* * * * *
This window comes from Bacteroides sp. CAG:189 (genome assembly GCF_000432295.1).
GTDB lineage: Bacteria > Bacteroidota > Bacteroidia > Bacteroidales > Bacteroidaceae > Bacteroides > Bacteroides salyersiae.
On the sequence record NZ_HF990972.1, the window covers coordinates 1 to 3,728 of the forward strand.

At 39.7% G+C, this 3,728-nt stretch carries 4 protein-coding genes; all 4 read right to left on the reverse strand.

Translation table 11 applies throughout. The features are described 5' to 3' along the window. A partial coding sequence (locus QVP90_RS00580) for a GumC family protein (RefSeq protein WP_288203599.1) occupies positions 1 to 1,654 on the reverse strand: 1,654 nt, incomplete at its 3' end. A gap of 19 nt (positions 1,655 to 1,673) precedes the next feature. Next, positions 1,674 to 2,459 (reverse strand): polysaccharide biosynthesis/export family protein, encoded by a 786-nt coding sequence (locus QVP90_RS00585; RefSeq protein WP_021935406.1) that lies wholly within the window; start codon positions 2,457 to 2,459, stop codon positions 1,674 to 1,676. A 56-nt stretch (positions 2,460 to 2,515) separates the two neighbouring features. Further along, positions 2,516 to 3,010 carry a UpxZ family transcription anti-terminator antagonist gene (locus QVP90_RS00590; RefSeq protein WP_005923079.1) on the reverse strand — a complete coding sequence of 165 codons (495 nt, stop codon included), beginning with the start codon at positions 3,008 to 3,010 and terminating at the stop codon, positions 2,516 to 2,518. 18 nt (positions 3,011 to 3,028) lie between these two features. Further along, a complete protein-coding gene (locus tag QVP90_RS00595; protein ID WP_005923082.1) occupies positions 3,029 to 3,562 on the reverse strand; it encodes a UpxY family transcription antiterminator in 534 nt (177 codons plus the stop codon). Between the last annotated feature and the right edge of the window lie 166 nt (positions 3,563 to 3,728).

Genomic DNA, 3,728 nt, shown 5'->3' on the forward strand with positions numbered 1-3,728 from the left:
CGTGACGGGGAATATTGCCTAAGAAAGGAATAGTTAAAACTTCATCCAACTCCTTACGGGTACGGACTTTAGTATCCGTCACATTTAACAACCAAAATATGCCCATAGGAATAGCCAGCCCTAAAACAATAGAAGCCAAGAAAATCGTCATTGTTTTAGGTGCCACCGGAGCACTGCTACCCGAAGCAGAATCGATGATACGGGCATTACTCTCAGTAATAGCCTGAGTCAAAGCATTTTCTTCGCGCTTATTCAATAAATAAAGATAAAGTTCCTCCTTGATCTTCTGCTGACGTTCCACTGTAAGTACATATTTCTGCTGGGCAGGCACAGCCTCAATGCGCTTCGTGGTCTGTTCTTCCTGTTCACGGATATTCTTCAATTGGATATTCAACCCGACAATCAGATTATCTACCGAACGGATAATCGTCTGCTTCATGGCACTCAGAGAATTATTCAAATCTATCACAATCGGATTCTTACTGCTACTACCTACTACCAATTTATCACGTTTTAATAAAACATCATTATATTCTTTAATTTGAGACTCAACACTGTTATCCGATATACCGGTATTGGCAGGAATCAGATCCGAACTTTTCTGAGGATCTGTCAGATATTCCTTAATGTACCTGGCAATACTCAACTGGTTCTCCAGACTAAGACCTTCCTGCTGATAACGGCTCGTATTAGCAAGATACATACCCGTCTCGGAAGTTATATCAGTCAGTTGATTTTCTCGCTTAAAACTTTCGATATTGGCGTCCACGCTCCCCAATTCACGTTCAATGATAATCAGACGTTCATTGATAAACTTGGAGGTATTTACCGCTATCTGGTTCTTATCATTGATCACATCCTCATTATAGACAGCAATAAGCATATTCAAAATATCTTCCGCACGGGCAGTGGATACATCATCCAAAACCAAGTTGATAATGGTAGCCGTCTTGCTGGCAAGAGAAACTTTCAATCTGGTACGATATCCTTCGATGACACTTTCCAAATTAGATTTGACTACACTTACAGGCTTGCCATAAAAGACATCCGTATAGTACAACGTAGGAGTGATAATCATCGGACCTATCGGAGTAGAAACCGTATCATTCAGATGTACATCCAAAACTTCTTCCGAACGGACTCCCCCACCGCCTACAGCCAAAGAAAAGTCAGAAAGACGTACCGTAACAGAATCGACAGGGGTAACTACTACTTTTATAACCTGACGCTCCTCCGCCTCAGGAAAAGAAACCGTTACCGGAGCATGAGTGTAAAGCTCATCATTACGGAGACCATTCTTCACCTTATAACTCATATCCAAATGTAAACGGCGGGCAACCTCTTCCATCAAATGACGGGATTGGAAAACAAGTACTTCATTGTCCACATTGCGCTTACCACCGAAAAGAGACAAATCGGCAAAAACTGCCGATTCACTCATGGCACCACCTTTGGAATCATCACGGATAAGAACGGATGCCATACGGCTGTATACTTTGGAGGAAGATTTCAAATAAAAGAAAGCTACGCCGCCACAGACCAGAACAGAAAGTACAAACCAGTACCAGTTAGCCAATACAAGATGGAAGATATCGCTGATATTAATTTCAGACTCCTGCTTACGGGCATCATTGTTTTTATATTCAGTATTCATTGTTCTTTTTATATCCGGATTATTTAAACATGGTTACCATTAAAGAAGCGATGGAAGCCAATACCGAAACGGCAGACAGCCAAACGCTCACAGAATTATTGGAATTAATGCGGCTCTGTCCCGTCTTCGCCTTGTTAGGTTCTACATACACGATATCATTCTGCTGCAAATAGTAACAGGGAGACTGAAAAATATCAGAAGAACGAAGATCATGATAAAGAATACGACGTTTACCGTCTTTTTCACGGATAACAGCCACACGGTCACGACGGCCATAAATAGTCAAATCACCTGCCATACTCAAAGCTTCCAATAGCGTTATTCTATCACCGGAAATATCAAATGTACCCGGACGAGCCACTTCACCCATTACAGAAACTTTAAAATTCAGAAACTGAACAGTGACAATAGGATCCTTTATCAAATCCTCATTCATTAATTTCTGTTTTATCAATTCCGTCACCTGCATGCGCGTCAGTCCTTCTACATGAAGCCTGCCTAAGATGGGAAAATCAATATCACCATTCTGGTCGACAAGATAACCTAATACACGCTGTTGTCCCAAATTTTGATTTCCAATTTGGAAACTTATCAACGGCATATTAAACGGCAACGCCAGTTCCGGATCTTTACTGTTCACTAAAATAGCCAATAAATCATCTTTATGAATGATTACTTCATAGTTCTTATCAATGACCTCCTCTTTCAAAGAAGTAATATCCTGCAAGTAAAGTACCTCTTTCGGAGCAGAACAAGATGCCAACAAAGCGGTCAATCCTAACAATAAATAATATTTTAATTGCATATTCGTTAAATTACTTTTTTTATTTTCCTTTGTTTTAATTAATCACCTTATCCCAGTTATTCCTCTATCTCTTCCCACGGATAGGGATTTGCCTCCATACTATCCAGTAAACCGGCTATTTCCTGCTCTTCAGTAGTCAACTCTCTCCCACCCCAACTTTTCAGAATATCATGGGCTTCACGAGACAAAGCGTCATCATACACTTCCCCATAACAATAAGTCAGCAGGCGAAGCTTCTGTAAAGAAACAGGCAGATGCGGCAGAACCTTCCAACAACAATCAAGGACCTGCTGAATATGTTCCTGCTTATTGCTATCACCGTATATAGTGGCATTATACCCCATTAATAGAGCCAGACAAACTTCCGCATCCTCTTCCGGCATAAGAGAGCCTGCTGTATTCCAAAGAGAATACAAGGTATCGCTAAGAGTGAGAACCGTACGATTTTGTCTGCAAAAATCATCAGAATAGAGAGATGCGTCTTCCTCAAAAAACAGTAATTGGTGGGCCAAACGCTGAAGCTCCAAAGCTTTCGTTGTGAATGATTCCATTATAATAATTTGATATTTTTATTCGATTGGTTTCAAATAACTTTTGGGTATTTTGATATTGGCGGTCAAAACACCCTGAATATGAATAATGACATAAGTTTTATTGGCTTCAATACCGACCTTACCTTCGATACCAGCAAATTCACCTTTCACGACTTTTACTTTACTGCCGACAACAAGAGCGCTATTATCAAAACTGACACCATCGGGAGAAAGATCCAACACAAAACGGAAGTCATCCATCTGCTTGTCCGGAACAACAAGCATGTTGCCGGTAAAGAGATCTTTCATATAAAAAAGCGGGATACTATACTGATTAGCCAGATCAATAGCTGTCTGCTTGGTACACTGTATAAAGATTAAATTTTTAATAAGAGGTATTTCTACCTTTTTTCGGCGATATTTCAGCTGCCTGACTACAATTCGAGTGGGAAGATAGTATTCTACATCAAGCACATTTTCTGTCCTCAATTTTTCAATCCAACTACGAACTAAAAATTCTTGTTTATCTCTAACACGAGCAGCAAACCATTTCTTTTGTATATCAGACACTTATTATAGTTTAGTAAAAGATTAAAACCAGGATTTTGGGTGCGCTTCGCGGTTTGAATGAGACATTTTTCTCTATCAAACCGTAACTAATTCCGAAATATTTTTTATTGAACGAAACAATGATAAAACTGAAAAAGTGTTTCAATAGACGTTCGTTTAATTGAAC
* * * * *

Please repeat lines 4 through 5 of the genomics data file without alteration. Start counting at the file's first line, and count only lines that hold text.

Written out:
At 39.7% G+C, this 3,728-nt stretch carries 4 protein-coding genes; all 4 read right to left on the reverse strand.

Translation table 11 applies throughout. The features are described 5' to 3' along the window. A partial coding sequence (locus QVP90_RS00580) for a GumC family protein (RefSeq protein WP_288203599.1) occupies positions 1 to 1,654 on the reverse strand: 1,654 nt, incomplete at its 3' end. A gap of 19 nt (positions 1,655 to 1,673) precedes the next feature. Next, positions 1,674 to 2,459 (reverse strand): polysaccharide biosynthesis/export family protein, encoded by a 786-nt coding sequence (locus QVP90_RS00585; RefSeq protein WP_021935406.1) that lies wholly within the window; start codon positions 2,457 to 2,459, stop codon positions 1,674 to 1,676. A 56-nt stretch (positions 2,460 to 2,515) separates the two neighbouring features. Further along, positions 2,516 to 3,010 carry a UpxZ family transcription anti-terminator antagonist gene (locus QVP90_RS00590; RefSeq protein WP_005923079.1) on the reverse strand — a complete coding sequence of 165 codons (495 nt, stop codon included), beginning with the start codon at positions 3,008 to 3,010 and terminating at the stop codon, positions 2,516 to 2,518. 18 nt (positions 3,011 to 3,028) lie between these two features. Further along, a complete protein-coding gene (locus tag QVP90_RS00595; protein ID WP_005923082.1) occupies positions 3,029 to 3,562 on the reverse strand; it encodes a UpxY family transcription antiterminator in 534 nt (177 codons plus the stop codon). Between the last annotated feature and the right edge of the window lie 166 nt (positions 3,563 to 3,728).